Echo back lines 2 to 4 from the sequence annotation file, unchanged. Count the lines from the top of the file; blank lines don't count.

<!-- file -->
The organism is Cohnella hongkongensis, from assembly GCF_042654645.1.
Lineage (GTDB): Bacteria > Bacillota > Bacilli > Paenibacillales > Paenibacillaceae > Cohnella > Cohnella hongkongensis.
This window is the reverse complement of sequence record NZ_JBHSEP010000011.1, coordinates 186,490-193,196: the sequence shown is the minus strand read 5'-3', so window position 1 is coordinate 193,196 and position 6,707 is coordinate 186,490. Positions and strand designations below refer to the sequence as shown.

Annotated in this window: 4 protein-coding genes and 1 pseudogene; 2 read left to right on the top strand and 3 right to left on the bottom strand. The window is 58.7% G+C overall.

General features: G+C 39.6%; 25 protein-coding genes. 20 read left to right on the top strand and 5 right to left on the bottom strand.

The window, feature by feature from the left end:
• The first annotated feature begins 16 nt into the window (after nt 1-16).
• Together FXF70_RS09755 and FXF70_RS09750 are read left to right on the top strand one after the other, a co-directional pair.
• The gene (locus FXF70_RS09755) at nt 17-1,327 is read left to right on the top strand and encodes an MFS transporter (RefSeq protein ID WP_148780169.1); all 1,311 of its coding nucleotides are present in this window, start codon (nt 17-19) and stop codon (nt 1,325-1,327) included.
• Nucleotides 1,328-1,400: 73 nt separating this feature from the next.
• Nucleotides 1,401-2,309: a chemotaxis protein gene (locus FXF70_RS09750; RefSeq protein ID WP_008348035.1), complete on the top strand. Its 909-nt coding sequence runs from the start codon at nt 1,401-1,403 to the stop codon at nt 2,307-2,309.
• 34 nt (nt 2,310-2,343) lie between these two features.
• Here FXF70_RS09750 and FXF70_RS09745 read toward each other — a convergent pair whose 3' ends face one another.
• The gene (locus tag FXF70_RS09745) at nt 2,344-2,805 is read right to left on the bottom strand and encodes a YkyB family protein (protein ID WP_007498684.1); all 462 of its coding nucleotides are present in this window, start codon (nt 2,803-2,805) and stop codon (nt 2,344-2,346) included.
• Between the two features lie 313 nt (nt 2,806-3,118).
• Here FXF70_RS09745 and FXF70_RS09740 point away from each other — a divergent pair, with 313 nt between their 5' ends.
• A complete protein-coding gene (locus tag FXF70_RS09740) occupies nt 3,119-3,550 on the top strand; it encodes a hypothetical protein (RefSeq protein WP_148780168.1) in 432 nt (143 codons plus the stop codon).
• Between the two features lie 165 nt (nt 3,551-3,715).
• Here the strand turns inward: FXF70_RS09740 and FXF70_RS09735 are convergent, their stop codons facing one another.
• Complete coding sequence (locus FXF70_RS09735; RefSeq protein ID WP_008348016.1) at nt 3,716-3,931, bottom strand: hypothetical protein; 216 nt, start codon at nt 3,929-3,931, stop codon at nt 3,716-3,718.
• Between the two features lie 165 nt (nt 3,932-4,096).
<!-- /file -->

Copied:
Lineage (GTDB): Bacteria > Bacillota > Bacilli > Paenibacillales > Paenibacillaceae > Cohnella > Cohnella hongkongensis.
This window is the reverse complement of sequence record NZ_JBHSEP010000011.1, coordinates 186,490-193,196: the sequence shown is the minus strand read 5'-3', so window position 1 is coordinate 193,196 and position 6,707 is coordinate 186,490. Positions and strand designations below refer to the sequence as shown.

Annotated in this window: 4 protein-coding genes and 1 pseudogene; 2 read left to right on the top strand and 3 right to left on the bottom strand. The window is 58.7% G+C overall.